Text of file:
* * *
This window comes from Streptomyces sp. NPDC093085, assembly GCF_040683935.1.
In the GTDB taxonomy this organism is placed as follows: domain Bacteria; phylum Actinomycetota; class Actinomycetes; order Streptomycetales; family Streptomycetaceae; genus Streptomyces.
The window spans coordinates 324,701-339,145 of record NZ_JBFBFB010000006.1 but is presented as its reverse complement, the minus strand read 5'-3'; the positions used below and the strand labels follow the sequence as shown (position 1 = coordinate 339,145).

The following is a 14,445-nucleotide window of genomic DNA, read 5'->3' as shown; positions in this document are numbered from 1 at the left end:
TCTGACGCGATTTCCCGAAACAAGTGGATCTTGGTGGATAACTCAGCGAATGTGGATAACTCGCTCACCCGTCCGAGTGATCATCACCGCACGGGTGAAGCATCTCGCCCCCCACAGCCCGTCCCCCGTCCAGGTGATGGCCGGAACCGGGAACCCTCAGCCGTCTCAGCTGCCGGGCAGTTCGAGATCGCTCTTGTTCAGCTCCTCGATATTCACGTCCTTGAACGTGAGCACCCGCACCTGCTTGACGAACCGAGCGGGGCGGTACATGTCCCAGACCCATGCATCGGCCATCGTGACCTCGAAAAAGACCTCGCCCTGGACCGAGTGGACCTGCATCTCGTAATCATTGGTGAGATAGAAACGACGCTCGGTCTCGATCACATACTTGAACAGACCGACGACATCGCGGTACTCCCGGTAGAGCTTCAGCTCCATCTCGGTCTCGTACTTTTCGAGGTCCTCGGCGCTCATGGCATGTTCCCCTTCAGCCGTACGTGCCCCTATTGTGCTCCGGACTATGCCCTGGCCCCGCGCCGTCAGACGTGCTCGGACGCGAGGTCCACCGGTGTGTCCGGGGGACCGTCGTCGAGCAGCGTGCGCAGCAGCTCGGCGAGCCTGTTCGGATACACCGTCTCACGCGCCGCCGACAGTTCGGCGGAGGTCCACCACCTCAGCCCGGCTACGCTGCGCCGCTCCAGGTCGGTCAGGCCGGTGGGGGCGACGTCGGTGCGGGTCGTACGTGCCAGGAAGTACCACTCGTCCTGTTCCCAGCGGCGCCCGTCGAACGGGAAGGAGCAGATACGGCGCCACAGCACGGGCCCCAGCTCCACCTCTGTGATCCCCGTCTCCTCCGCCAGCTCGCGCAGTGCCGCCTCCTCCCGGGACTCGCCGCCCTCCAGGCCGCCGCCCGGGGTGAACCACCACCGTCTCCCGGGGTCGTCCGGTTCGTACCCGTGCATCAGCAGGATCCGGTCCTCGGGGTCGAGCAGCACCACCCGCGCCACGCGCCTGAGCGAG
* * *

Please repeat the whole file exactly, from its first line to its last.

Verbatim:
This window comes from Streptomyces sp. NPDC093085, assembly GCF_040683935.1.
In the GTDB taxonomy this organism is placed as follows: domain Bacteria; phylum Actinomycetota; class Actinomycetes; order Streptomycetales; family Streptomycetaceae; genus Streptomyces.
The window spans coordinates 324,701-339,145 of record NZ_JBFBFB010000006.1 but is presented as its reverse complement, the minus strand read 5'-3'; the positions used below and the strand labels follow the sequence as shown (position 1 = coordinate 339,145).

The following is a 14,445-nucleotide window of genomic DNA, read 5'->3' as shown; positions in this document are numbered from 1 at the left end:
TCTGACGCGATTTCCCGAAACAAGTGGATCTTGGTGGATAACTCAGCGAATGTGGATAACTCGCTCACCCGTCCGAGTGATCATCACCGCACGGGTGAAGCATCTCGCCCCCCACAGCCCGTCCCCCGTCCAGGTGATGGCCGGAACCGGGAACCCTCAGCCGTCTCAGCTGCCGGGCAGTTCGAGATCGCTCTTGTTCAGCTCCTCGATATTCACGTCCTTGAACGTGAGCACCCGCACCTGCTTGACGAACCGAGCGGGGCGGTACATGTCCCAGACCCATGCATCGGCCATCGTGACCTCGAAAAAGACCTCGCCCTGGACCGAGTGGACCTGCATCTCGTAATCATTGGTGAGATAGAAACGACGCTCGGTCTCGATCACATACTTGAACAGACCGACGACATCGCGGTACTCCCGGTAGAGCTTCAGCTCCATCTCGGTCTCGTACTTTTCGAGGTCCTCGGCGCTCATGGCATGTTCCCCTTCAGCCGTACGTGCCCCTATTGTGCTCCGGACTATGCCCTGGCCCCGCGCCGTCAGACGTGCTCGGACGCGAGGTCCACCGGTGTGTCCGGGGGACCGTCGTCGAGCAGCGTGCGCAGCAGCTCGGCGAGCCTGTTCGGATACACCGTCTCACGCGCCGCCGACAGTTCGGCGGAGGTCCACCACCTCAGCCCGGCTACGCTGCGCCGCTCCAGGTCGGTCAGGCCGGTGGGGGCGACGTCGGTGCGGGTCGTACGTGCCAGGAAGTACCACTCGTCCTGTTCCCAGCGGCGCCCGTCGAACGGGAAGGAGCAGATACGGCGCCACAGCACGGGCCCCAGCTCCACCTCTGTGATCCCCGTCTCCTCCGCCAGCTCGCGCAGTGCCGCCTCCTCCCGGGACTCGCCGCCCTCCAGGCCGCCGCCCGGGGTGAACCACCACCGTCTCCCGGGGTCGTCCGGTTCGTACCCGTGCATCAGCAGGATCCGGTCCTCGGGGTCGAGCAGCACCACCCGCGCCACGCGCCTGAGCGAG